The Letters of Horace Walpole, Earl of Orford — Volume 4 eBook

This eBook from the Gutenberg Project consists of approximately 1,055 pages of information about The Letters of Horace Walpole, Earl of Orford — Volume 4.
The council met as soon as possible, the next morning at latest.  There Archbishop Wake, with whom one copy of the will had been deposited, (as another was, I think, with the Duke of Wolfenbuttle, who had a pension for sacrificing it, which, I know, the late Duke of Newcastle transacted,) advanced and delivered the will to the King, who put it into his pocket, and went out of council without opening it, the Archbishop- not having courage or presence of mind to desire it to b’ read,. as he ought to have done.

These circumstances, which I solemnly assure you are strictly true, prove that my father neither advised, nor was consulted; nor is it credible that the King in one night’s time should have passed from the intention of disgracing him, to make him his bosom Confidant on so delicate an affair.

I was once talking to the late Lady Suffolk, the former mistress, on that extraordinary event.  She said, “I cannot justify the deed to the legatees; but towards his father, the late King was justifiable, for George the First had burnt two wills made in favour of George the Second.”  I suppose these were the testaments of the Duke and Duchess of Zell, parents of George the First’s wife, whose treatment of her they always resented.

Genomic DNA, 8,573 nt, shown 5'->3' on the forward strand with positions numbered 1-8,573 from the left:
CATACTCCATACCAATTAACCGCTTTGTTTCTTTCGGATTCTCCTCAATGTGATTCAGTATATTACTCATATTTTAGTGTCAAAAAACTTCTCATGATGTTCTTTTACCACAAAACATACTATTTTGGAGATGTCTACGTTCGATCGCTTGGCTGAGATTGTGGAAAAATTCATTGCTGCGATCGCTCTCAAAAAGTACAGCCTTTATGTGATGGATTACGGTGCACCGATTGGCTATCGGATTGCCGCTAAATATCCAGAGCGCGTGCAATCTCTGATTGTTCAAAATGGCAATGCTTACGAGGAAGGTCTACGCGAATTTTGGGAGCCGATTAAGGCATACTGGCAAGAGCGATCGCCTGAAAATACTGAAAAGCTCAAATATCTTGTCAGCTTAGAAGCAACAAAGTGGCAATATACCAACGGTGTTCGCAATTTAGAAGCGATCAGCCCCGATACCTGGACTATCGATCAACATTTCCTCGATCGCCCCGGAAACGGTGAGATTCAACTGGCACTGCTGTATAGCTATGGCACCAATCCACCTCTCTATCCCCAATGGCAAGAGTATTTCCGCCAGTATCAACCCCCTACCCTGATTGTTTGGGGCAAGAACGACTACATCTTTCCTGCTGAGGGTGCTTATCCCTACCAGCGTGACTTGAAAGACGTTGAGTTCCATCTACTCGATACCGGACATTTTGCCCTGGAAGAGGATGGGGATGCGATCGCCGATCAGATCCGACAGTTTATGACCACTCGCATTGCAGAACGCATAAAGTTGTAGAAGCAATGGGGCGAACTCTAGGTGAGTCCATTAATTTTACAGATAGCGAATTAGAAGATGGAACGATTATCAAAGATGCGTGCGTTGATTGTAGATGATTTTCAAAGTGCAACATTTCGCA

I said, I know the transactions of the Duke of Newcastle.  The late Lord Waldegrave showed me a letter from that Duke to The first Earl of Waldegrave, then ambassador at Paris, with directions about that transaction, or, at least, about payment of the pension, I forget which.(327) I have somewhere, but cannot turn to it now, a memorandum of that affair, and who the Prince was, whom I may mistake in calling Duke of Wolfenbuttle.  There was a third copy of the will, I likewise forget with whom deposited.  The newspaper says, which is true, that Lord Chesterfield filed a bill in chancery against the late King to oblige him to produce the will, and was silenced, I think, by payment of twenty thousand Pounds.  There was another legacy to his own daughter, the Queen of Prussia, which has at times been, and, I believe, is still claimed by the King of Prussia.

Do not mention any part of this story, but it is worth preserving, I am sure you are satisfied with my scrupulous veracity.  It may Perhaps be authenticated hereafter by collateral evidence that may come out.  If ever true history does come to light my father’s character will have just honour paid to it.  Lord Chesterfield, one of his sharpest enemies, has not, with all his prejudices, left a very unfavourable account of him, and it would alone be raised by a comparison of their two characters.  Think of one who calls Sir Robert the corrupter of youth, leaving a system of education to poison them from their nursery!  Chesterfield, Pulteney, and Bolingbroke were the saints that reviled my father!  I beg your pardon, but you will allow Me to open my heart to you when it is full.  Yours ever.

(326) Malosine de Schulenbourg, a natural daughter of George I. by Miss Schulenbourg, afterwards created Duchess of Kendal.  She was created, in 1722, Countess of Walsingham and Baroness of Aldborough, and was the widow of Philip Dormer Stanhope, the celebrated Earl of Chesterfield, who died in 1773-E.

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